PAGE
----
NEW ORLEANS, La – Low- and middle income countries have lower per-capita consumption of antibiotics than high income countries yet bear a larger burden of antimicrobial resistance, panelists said at IDWeek. While high-income countries are looking to develop innovative stewardship programs and new drugs to combat antimicrobial resistance, low- and middle-income countries often have limited capacity to address reducing antimicrobial resistance, and will be the most affected by it over the coming decades, with estimates that half of all deaths from antimicrobial resistance by 2050 will occur in Africa and Asia, Sumanth Gandra of the Center for Disease Dynamics, Economics and Policy said.
By 2050, it is estimated that 300,000 may die as a result of antimicrobial resistance in North America, but over four million deaths in Africa and five million in Asia may be attributable to antimicrobial resistance, Benjamin Park of the Centers for Disease Control and Prevention said.
Already 38,000 people die in Thailand every year, a number that is disproportionately high considering Thailand’s population, Park said.
Many low- and middle-income countries don’t have the laboratory capacity to correctly diagnose illnesses or detect resistance, which leaves healthcare providers with no choice but to guess and empirically treat patients and place them on antibiotics that may not be necessary, Park said.
“The culture of culturing is highly variable,” Park said, noting that conducting blood or urine cultures are expensive, and those costs are transmitted to patients who can’t afford to pay them. Healthcare providers will only culture when there’s treatment failure, Park said.
Microbiology labs require resources that aren’t available to low- and middle-income countries, Park said. “Labs need equipment, reagents and supplies, maintenance and trained staff,” Park said.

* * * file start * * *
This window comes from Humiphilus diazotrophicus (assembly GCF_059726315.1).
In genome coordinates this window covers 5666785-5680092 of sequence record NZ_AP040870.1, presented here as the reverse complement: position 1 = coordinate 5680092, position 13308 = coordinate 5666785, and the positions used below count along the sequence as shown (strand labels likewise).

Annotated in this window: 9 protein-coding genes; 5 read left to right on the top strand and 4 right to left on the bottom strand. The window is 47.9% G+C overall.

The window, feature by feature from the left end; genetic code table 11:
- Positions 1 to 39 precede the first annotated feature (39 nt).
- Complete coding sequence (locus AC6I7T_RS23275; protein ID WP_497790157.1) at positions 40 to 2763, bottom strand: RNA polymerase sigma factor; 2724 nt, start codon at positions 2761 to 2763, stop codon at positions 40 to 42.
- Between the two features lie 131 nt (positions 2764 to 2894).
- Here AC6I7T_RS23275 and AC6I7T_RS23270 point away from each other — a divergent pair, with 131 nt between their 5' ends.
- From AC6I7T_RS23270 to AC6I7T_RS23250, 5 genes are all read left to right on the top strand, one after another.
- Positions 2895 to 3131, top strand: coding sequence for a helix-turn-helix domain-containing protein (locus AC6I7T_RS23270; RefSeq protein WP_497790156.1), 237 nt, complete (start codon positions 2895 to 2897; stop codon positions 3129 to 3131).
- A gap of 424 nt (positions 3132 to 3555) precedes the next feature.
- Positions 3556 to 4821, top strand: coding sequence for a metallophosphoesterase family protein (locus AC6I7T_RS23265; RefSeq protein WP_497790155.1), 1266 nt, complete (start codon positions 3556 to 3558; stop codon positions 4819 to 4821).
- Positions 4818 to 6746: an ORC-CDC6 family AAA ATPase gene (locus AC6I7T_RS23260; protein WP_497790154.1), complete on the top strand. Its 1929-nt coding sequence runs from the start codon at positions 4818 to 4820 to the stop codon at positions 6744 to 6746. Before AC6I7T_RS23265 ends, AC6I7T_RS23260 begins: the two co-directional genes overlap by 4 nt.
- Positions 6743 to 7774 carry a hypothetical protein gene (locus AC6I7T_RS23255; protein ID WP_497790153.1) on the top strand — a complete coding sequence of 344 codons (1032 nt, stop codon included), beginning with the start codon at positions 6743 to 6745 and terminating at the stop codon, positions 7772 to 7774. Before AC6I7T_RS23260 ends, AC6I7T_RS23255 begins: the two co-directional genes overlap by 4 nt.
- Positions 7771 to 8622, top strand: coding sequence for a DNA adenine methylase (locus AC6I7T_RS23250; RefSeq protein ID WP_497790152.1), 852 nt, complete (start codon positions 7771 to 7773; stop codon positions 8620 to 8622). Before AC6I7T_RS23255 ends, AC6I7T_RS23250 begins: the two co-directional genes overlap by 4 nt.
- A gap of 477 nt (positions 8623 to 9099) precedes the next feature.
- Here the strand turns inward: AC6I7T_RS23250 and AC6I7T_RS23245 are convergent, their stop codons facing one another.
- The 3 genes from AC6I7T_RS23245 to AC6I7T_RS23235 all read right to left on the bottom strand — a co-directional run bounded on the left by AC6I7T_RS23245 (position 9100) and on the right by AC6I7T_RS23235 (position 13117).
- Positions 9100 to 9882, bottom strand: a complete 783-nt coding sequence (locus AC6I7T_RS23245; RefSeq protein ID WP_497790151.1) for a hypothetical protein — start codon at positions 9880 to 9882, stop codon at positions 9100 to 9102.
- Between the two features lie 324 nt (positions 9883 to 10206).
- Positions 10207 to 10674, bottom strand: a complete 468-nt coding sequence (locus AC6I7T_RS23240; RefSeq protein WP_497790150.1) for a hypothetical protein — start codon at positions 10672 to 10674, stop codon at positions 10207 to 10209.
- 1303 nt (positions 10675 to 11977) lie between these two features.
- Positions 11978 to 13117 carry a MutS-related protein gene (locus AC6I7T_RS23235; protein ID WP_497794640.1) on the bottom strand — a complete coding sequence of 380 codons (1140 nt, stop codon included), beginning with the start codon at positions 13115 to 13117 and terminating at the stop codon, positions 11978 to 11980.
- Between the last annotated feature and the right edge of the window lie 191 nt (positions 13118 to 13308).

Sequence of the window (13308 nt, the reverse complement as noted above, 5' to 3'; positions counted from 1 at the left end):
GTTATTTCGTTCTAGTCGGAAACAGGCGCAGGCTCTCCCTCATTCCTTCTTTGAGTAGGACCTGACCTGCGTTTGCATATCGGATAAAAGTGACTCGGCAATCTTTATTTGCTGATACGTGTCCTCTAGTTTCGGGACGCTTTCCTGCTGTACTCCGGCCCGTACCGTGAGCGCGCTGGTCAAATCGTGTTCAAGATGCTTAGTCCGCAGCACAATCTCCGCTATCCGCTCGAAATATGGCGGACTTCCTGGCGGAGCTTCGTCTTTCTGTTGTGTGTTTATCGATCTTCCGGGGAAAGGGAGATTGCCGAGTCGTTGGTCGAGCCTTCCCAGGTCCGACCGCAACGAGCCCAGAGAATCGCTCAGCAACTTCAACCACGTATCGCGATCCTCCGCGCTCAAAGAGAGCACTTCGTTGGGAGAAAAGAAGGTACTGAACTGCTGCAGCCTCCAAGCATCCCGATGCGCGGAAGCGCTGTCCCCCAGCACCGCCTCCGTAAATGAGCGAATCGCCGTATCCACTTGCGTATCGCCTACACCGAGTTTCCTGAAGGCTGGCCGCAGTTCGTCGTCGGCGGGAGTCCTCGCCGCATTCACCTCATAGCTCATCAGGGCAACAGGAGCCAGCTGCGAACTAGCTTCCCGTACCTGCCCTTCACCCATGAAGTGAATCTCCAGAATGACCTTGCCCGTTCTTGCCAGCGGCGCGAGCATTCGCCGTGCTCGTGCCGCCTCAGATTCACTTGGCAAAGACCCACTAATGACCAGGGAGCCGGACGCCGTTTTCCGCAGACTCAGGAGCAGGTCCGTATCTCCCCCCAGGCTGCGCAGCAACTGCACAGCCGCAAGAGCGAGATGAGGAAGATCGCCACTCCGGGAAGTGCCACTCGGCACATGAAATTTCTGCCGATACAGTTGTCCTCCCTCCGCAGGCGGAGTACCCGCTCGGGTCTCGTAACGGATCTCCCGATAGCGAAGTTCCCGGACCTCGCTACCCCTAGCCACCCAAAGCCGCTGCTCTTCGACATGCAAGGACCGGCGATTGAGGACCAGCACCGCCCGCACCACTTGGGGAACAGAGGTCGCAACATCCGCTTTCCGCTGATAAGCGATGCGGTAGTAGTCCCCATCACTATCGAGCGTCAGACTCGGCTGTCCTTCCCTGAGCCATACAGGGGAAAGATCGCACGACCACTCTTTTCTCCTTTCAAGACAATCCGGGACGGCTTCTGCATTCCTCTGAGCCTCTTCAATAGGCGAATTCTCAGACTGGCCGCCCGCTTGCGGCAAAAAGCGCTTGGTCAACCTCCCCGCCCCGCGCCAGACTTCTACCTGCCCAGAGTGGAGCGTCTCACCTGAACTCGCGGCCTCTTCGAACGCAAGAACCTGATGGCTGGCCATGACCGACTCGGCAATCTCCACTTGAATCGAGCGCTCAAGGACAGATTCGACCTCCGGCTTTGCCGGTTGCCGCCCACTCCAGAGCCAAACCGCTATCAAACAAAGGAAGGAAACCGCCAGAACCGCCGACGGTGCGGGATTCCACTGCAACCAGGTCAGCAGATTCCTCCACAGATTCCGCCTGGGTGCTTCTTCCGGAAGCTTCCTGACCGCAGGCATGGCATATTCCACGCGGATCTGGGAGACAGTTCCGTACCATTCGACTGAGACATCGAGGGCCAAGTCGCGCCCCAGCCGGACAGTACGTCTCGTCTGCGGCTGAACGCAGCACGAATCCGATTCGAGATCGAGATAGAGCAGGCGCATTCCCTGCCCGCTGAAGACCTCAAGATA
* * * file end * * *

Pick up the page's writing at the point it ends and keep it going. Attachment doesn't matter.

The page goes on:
Park recalled the difficulty in conducting a stewardship program by describing the Thika district hospital in Kenya, where there are “gleaming new ICU units” next to older general care units which experience overcrowding. “How do you do infection control where there are multiple patients per bed?” he said.
While the hospital’s laboratory had proper equipment, “the machines weren’t functional because their maintenance agreements had expired, so machines were not maintained and left unused,” he said.
Conducting surveillance for antimicrobial resistance is even more challenging, Park said. “Surveillance is dependent on multiple steps, from obtaining specimens to labs processing and testing specimens, to collecting and compiling data to report to international authorities, to reporting data back to the sites,” he said.
“Something can go wrong at each step,” Park said.
This lack of laboratory capacity means only 15 percent of African countries conduct antimicrobial resistance surveillance while over 60 percent of the Americas and Europe do surveillance, Park said.
The CDC, under the Global Health Security Agenda, is taking steps to address poor lab capacity in low- and middle income countries, Park said, by conducting laboratory assessments in partner countries and identifying existing gaps and what partner countries can do to fill them.
On top of assessing lab capacity, Park said, “We need to invest in making diagnostics that are useful in conflict and resource limited areas.”
“Until we find better diagnostics,” he said, “people and public health will suffer.